The movie "Dancer in the Dark" is one of the best movies I've ever seen. The music is one of the things that made it so great. Bjork's voice is one of the most unique and beautiful in music today. She isn't the typical person you'd imagine doing a musical, though. This soundtrack includes most of the songs from the film, including the amazing sound collage "Cvalda" and "I've Seen It All", a beautiful and amazing duet with Thom Yorke of Radiohead (this version of the song is far superior to the one in the film. I listened to the soundtrack version long before I saw the movie, and I was dissapointed by the film version. Thom should have played Jeff in the movie). While every song on this soundtrack is just amazing, it's what's not on there that spoils this disc a bit.
First off, the closing number (we'll call it "The Next To Last Song") is nowhere to be seen on this disk. I know that it would be a little bit tough putting the song on the soundtrack without revealing plot points, but the lyrics are heart wrenching and amazing. On the subject of plot points, the song "Scatterheart" has had its lyrics seriously reworked. All the other actors' voices have been removed alltogether and some of their parts sung by Bjork. the line "you just did what you had to do" is replaced with "you'll just have to find out for yourself". This doesnt really make much sense. Also, the version of "My Favorite Things" that Selma sings while she is in a very dire situation (I wont say what) could have been pumped up with instruments and given a good treatment. If the songs in the movie were all included in their film version, this CD would have scored a 6, but because of these omissions, I can only give it a 4
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By A Customer on Feb. 22 2003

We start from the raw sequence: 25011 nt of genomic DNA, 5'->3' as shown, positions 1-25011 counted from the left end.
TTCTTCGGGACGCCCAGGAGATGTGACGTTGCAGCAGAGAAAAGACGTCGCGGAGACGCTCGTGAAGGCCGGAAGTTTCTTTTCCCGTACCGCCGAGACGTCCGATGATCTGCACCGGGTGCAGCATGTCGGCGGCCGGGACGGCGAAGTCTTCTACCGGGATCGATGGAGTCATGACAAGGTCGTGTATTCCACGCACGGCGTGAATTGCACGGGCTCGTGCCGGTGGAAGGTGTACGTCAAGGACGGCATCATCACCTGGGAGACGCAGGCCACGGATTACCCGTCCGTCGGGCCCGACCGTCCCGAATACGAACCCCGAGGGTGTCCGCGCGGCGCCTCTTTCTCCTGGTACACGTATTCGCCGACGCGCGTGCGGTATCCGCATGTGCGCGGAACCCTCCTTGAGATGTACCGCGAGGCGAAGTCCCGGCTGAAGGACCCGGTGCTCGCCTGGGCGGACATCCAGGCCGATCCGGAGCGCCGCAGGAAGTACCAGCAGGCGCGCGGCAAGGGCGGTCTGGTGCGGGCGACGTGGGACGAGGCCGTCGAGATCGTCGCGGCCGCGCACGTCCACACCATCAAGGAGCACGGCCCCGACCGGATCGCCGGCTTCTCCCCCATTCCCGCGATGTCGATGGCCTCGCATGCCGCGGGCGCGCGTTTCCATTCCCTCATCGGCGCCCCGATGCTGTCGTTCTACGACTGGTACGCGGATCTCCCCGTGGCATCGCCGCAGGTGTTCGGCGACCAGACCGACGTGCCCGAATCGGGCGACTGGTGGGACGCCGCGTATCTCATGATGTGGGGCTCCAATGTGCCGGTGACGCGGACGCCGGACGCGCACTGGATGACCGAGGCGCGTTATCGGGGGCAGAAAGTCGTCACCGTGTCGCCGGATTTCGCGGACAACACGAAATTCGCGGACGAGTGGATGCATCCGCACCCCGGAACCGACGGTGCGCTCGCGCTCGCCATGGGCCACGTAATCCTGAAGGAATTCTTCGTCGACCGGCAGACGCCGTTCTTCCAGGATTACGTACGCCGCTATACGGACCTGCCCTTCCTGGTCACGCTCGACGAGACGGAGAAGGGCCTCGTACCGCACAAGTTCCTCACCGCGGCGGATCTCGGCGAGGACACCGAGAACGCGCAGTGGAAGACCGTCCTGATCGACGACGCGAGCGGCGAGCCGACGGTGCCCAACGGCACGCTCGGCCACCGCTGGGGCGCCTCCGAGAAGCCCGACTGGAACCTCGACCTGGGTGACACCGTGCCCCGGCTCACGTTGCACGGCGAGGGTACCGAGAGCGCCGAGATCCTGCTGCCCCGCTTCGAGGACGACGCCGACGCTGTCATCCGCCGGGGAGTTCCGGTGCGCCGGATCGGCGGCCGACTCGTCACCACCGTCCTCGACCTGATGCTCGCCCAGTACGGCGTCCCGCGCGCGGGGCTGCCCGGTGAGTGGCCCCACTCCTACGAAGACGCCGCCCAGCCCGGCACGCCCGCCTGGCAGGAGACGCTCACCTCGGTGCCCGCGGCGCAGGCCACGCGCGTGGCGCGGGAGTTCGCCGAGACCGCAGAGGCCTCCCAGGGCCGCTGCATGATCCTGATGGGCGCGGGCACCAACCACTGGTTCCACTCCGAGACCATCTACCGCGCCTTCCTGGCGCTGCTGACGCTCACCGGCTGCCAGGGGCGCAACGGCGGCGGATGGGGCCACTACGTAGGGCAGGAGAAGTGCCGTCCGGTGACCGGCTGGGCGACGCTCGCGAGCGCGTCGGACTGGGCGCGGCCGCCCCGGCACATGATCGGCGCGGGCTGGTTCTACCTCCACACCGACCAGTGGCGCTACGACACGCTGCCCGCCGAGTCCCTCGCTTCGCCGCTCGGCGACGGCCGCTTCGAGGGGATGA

Format: Audio CD
....That line from the fun and bouncy "In The Musicals" describes my feelings about this exquisite soudtrack exactly.
I can't imagine why so many consider this a career low-point, when it goes along with a wonderful movie, enhancing the telling of the story of a woman in desperation, denial, and courageousness, so eloquently.
There are so many words I could use to express how much I love this music...some say it's only enjoyable with the movie to go along with it, but, even though I think it's better to see "dancer in the dark" first as an explanation, I often listen to this and am swept away by the magical, lush emotional involvement with the character which brought abotu the magical lush pieces...
It may be short, but to me it is yet another musical landmark from another musical genius...
Songs like Cvalda, I've Seen It All...Scatterheart...In The Musicals...New World and the other introductions and interludes will be forever unforgettable to you.
I know I sound all trite in what I'm saying, but I couldn't be more sincere!
Buy this one, Definitely!! Or miss out...<¦^]
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By A Customer on Oct. 9 2002
Format: Audio CD
I remember hearing "I've seen it all" on Radio 1, Spring, 2 years ago. It was one of those jaw dropping moments when music puts me in a trance. That doesn't happen very often. I bought the CD when it came out. It sounds like what it is, a film soundtrack. However, the music stands up on its own. I didn't see "Dancer In The Dark" until a year later. The tracks are definately Bjork in sound and feel, yet the style is totaly "Musical", and with "Musical's" intense emotion and Bjork's songwriting ability, I found this album very powerful.
I could waffle on for pages, so I'll keep it short.
"Overture" is a brass band piece. Does what it says on the tin.
"Cvalda" is a great exercise in writing a musical number.
"I've seen it all". Dueting with Thom Yorke was a very good idea.
This song has caught me off guard and brought me to tears more than once. And that's not counting the actual lyrics, just the sound. Definition of beauty.
"Scatterheart" is dark in tone and makes the least sense unless you see the film.
"In the musicals" is the most up tempo one. Makes hardly any sense, but the best musical numbers never do. Very cleverly written with soaring strings and a very inventive percussion section.
"107 steps" is my least favourite, but to prove Bjork's talent and love of music she can even make counting to 107 sound beautiful.
"New world" with graceful lyrics and the easiest sounding delivery, the orchestra slowly building to near breaking point,
ending with the theme from "Overture".
The songs have been changed here and there from the way they are in the film.